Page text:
I learned the true value of Multiculturalism in Canada: the food they bring into the country. I can go to a vietnamese restaurant one day, then a japanese the next, then an italian the next and a canadian one the next. It's true variety and I have always taken it for granted, but once I experienced the lack of it as is in Shenzhen, I value what we have a lot more. 

The Internet. 

Oh god. It was like revisiting the HBNI firewall that blocked out all useful websites on the Colony. Let me list the websites that are blocked in China that I use the most. Google maps, Gmail, Google Drive, Google Translate, Twitter, Facebook, Youtube, Dropbox, Instagram, Facebook Messenger, Play Store. To access any of these I used a slowass VPN which more often than not didn't work. They have substitute services for all of the ones listed, but it makes communicating with the rest of the world so bloody difficult. I don't understand the Chinese Government's decision to limit communications like that, it hinders relations with the rest of the world so much. However, if you love WeChat, then this is the place for you. If you plan on visiting China, get a good VPN before you arrive, and install a bunch of apps that you know are not blocked, like Pleco, WeChat, Waygo, Shadowsocks and many more. 

All of the good things. 

There are just soooooooo many high-rises in Shenzhen. Everyone lives in apartment blocks which Is really nice, the denser population fills the streets and forces food shops and everything to be everywhere. Unlike Calgary's pancake building principals. It promoted people to interact and I love that. 

The architecture in the major centers is quite astounding. Their atriums are 10 stories tall solid marble. LED lights everywhere lighting up their oddly short days. The buildings are either tiny packed shops or grandiose marble slabs of polished space. I enjoyed that juxtaposition. I'm imagining their thinking to be: Lets have the buildings be functional if need be, but every once in a while let's be overwhelmingly ostentatious.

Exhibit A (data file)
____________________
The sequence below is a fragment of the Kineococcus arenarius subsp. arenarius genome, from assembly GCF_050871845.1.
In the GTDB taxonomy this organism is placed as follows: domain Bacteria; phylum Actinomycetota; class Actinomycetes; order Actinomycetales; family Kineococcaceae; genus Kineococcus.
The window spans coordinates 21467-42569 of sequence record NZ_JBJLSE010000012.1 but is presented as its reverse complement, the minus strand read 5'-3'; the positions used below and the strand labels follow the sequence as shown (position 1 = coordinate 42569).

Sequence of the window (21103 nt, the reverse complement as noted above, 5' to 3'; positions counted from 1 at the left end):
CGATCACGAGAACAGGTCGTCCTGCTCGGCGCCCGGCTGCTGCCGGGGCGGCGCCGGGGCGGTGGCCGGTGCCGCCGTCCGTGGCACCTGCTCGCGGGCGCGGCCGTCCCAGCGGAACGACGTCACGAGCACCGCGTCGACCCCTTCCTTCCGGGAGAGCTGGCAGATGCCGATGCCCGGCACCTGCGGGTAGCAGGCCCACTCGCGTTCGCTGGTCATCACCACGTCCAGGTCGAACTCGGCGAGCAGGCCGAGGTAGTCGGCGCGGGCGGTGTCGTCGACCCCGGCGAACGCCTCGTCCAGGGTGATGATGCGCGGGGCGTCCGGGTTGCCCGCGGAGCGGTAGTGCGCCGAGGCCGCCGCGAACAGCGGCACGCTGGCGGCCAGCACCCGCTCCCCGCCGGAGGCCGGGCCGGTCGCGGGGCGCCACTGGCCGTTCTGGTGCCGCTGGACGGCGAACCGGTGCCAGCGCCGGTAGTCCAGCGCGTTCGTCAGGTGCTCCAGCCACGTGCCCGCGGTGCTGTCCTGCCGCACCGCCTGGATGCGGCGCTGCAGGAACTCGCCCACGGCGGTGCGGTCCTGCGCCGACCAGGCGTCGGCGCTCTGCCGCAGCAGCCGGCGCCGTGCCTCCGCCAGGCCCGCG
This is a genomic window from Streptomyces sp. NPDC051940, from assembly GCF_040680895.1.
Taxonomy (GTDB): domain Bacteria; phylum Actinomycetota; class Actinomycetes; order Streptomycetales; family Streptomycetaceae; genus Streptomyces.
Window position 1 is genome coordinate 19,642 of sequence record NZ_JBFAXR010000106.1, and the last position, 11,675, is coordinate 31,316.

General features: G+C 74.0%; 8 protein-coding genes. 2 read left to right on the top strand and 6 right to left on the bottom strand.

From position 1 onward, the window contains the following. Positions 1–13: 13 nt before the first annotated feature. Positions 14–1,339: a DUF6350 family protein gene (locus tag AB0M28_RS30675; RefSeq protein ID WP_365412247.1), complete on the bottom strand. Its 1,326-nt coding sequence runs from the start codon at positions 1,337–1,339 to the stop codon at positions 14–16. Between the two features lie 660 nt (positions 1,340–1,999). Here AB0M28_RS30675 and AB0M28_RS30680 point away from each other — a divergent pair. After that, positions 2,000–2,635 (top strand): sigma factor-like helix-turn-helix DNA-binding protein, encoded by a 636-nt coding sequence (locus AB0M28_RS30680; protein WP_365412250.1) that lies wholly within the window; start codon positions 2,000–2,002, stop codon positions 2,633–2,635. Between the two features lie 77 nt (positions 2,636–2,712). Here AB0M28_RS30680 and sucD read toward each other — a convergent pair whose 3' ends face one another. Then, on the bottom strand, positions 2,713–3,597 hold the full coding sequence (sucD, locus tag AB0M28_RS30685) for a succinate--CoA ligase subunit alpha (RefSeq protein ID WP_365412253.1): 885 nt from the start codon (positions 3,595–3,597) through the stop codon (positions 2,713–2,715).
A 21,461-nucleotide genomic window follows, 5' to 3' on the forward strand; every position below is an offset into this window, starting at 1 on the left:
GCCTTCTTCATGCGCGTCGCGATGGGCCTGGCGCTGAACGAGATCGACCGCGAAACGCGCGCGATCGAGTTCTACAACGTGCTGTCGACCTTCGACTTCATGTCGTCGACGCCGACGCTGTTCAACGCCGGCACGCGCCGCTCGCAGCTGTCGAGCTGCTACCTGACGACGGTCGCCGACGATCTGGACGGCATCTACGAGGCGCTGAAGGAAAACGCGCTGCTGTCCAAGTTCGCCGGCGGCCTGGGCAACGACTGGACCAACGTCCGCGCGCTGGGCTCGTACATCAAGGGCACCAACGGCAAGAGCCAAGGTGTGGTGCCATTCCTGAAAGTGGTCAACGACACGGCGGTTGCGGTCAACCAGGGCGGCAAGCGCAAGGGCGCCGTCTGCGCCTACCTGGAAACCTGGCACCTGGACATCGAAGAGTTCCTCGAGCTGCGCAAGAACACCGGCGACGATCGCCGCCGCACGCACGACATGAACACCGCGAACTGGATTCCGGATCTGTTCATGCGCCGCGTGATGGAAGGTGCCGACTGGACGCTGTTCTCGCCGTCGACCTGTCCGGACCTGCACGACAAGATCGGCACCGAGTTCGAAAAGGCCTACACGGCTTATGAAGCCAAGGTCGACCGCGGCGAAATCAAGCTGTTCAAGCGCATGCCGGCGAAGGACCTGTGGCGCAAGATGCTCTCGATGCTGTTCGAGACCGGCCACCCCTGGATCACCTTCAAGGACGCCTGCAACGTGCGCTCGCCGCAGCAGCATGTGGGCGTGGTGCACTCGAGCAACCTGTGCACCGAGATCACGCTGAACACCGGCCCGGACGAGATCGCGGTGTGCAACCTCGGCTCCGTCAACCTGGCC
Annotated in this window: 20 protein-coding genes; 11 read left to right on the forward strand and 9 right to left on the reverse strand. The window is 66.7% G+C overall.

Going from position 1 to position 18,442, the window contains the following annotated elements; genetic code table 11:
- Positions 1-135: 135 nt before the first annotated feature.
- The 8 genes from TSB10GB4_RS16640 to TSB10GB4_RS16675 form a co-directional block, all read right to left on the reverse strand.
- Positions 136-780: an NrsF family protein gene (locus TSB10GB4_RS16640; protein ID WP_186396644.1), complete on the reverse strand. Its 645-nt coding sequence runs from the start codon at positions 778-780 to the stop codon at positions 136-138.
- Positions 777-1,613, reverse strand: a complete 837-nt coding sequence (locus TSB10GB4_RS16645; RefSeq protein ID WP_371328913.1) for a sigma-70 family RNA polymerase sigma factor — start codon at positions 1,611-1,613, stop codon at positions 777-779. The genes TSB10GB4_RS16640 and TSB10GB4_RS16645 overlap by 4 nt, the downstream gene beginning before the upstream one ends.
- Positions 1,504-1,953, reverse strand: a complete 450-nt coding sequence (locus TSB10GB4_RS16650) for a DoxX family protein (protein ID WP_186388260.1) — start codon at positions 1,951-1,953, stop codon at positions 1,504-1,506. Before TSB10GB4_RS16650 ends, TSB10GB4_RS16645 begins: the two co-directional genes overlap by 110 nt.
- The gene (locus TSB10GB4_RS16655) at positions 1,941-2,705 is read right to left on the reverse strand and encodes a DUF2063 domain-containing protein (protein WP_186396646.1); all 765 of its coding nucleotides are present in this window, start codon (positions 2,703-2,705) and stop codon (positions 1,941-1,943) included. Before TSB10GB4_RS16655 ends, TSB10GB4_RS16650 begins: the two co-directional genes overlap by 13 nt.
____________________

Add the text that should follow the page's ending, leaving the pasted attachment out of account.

The electronics Market. I'm so envious of that, it's hard not be be innovative with that in your city. It's overwhelming how much choice there is. How cheap that choice is, and how far they've taken innovation in technology in that city. 

The fabric and knockoff markets are equally as overwhelming. Everything is just so inexpensive. However the constant hawking of vendors as I walked by just irritated me so I loudly rejected their offer with a harsh "NO!". The ones that noticed your interest in their product and then followed you around asking you what you wanted were especially obnoxious. It was like mosquitoes on a muggy day in Manitoba, I love attention but not from you. 

The greenery is mind blowing. You could travel down a major thoroughfare through downtown and see only trees, shrubs and flowers. The roads are inescapably encased in the lushest of greenery, with immaculately trimmed shrubs and fully blooming flowers. Even the overpasses had an endless stream of flower pots on the side to give the illusion of there being a garden in the air. Lovely, so very lovely.   

This is an entirely normal amount of roadside greenery. Some roads even more, being totally engulfed in trees. 

I do very much expect to go back to China to further explore and develop wearable tech. Till then, stay tuned for my MakeFashion adventures in Calgary. 

(Photos were not all shot by myself)